Language Education Policy Studies
An International Network

LEP by World Region

LEP by World Region

New members welcome!

How to Participate & Find Support (Spring 2018) 

Educators who need support or are interested in contributing to the study may participate in three ways, all of which can be done on a laptop or mobile phone:

  1. Fill out an anonymous Qualtrics survey about their experience(s),
  2. participate in an online asynchronous discussion group on or Facebook
  3. attend a live video meeting on Zoom.


Teachers and other educators (See People here) are being recruited to fill out an anonymous Qualtrics survey about their experience(s) with displaced students. If interested, he or she can also participate in an online asynchronous discussion group (anonymously or not) on or Facebook; and can also attend a weekly live video meeting on Zoom. Both spaces have options for participating as yourself, or with pseudonym or anonymously posting, and in the live video meeting invitees are not obliged to turn on their webcams.  


Anonymous Survey on Qualtrics:     (Begins about Feb. 15, 2018 and will be open for six months)


The questionnaire will allow us to understand the needs of the teachers and their experiences, from which we will open discussions on and schedule speakers and guests for the weekly meetings. In the survey questionnaire we hope to hear about critical incidents and lived experiences of K–12 teachers vis-à-vis displaced and refugee students. We welcome elementary, middle and high school teachers or other support staff, administrators, and policymakers. We hope to collect many narratives of experience and stimulate feedback.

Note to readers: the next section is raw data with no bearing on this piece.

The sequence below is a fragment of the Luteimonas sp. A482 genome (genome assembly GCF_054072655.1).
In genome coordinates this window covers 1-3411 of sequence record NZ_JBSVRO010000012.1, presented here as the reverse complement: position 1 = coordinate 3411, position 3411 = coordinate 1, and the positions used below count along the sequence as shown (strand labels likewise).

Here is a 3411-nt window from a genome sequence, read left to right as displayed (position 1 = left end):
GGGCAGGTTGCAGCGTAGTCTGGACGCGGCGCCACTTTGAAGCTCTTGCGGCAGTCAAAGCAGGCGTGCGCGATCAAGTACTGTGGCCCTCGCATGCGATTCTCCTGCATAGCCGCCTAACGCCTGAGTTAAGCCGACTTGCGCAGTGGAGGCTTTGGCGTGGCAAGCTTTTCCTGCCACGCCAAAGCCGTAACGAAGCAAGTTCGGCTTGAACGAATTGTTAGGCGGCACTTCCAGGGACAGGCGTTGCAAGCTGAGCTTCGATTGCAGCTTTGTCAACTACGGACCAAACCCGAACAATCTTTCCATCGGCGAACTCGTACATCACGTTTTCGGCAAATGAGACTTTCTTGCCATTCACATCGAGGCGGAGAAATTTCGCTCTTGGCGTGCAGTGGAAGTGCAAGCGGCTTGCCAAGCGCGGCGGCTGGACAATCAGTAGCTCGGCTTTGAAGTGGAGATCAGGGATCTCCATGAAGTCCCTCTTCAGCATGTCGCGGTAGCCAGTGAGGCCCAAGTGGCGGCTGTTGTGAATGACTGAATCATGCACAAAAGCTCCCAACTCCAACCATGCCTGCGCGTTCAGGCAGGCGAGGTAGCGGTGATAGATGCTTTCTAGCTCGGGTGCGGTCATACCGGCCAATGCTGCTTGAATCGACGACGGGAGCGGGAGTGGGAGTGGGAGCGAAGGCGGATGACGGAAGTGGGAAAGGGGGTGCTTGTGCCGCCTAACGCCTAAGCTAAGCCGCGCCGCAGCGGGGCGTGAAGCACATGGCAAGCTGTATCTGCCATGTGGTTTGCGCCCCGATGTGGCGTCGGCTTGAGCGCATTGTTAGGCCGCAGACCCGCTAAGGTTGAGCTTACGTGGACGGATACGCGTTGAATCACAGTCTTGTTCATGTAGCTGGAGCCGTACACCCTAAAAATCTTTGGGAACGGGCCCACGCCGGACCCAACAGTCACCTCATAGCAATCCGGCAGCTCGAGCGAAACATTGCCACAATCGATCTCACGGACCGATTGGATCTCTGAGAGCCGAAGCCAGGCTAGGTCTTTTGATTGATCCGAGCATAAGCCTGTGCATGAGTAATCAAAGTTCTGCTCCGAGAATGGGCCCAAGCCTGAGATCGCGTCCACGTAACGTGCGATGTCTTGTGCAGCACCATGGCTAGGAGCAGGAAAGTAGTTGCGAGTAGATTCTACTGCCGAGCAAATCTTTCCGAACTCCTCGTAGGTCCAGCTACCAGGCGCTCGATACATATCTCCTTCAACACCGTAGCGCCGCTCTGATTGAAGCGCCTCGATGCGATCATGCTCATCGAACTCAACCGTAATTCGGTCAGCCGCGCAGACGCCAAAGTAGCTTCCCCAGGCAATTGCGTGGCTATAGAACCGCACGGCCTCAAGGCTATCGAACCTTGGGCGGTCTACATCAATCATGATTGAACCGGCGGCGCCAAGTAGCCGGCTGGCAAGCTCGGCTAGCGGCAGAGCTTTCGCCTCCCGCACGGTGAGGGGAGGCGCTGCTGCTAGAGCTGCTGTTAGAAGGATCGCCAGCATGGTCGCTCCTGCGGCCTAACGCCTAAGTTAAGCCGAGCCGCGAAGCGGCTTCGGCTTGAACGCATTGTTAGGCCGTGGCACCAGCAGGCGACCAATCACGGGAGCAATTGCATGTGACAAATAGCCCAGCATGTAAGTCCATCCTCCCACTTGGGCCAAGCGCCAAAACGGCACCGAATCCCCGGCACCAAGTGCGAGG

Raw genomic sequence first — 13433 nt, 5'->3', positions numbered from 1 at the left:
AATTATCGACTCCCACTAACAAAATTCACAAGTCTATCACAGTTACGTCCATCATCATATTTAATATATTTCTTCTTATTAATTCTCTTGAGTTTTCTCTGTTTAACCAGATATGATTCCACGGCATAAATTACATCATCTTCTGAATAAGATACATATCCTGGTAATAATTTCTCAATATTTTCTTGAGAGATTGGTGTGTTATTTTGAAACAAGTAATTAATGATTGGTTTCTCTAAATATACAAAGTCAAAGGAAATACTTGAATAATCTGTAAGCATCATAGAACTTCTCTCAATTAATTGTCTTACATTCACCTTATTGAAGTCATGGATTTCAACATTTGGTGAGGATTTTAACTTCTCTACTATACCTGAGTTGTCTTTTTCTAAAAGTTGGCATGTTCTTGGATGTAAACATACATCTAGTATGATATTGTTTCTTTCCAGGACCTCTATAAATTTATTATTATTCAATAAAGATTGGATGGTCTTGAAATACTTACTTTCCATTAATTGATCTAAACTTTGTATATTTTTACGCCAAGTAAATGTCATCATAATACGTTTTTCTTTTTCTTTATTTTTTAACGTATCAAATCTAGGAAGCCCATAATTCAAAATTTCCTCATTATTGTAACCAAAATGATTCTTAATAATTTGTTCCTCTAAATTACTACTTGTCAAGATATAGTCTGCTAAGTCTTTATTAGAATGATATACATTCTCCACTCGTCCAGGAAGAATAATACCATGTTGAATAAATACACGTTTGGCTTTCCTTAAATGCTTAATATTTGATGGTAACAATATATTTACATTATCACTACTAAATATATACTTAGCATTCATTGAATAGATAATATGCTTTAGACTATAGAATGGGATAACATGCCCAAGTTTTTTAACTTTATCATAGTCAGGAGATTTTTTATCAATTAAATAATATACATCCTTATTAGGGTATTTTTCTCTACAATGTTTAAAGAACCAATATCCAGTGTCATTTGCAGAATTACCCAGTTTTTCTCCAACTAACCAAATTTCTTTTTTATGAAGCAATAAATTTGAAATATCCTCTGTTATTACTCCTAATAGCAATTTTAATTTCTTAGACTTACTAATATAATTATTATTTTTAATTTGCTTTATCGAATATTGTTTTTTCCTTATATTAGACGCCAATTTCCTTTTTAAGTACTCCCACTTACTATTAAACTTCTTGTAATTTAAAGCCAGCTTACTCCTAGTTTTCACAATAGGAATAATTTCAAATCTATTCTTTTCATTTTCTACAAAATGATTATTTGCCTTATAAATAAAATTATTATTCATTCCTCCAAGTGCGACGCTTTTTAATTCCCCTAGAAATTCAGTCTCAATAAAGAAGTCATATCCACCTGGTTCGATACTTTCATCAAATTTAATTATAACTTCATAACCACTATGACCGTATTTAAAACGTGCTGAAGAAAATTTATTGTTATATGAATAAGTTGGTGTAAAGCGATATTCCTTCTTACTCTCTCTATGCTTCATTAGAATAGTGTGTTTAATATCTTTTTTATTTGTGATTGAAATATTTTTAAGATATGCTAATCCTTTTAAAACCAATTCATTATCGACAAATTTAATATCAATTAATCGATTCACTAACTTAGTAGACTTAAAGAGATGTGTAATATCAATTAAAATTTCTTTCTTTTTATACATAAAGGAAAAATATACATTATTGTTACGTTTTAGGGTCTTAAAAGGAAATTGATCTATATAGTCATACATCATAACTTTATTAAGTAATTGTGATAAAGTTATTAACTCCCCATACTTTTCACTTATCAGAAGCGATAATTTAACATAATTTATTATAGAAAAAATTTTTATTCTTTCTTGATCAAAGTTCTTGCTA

please email Dr. Kristine Harrison with questions at

Survey info (anonymous)
Asynchronous Discuss Space
Weekly Live Videos
Discuss topics
Use of the data
Use of the Surveys, Discussions, and Videos
Theory and Conceptual
Goals & Expected Result
Content/Integrated Resources
A few resources
Please watch the video in youtube, or here
where it says

So You Think You Can Stay is a parody of the worldwide well known TV show So You Think You Can Dance. The Norwegian Organization for Asylum Seekers (NOAS) wanted to raise awareness about asylum seekers that are often rejected for the same reasons as shown in the campaign. The contestants in the campaign are fictitious people, but their stories are based on real asylum cases taken on by NOAS.
“We want to show the stories of some of those who fled to Norway in our talent show. We will present people like Amir, who based on our experience, should be granted residence permit in Norway, but nevertheless has had his asylum application refused,” says Mari Seilskjær, advisor in NOAS.

A few references:


Harrison, K.M., Sadiku, M., & Tochon, F.V. (2018, in press), Displacement Planet Earth: Plurilingual Education and Identity for 21st Century Schools. Blue Mounds, WI (USA): Deep University Press. 

Skutnabb-Kangas, T., Maffi, L., & and Harmon, D. (2003). Sharing a world of difference. The Earth’s linguistic, cultural, and biological diversity. Paris, France: UNESCO Publishing. UNESCO, Terralingua, and World Wide Fund for Nature. Available at


This web page has a copyright. It may be referred to and quoted, or reproduced and distributed for educational purposes according to fair use legislation only if the following citation is included in the document:

This information was originally published on the website of the International Network for Language Education Policy Studies ( as

Harrison, K.M. (2018). Educator Survey Space Information 2018 Refugee & Displaced. Definitions. In F. V. Tochon (Ed.), Language Education Policy Studies (online). Madison, WI: University of Wisconsin—Madison. Retrieved from: (access date).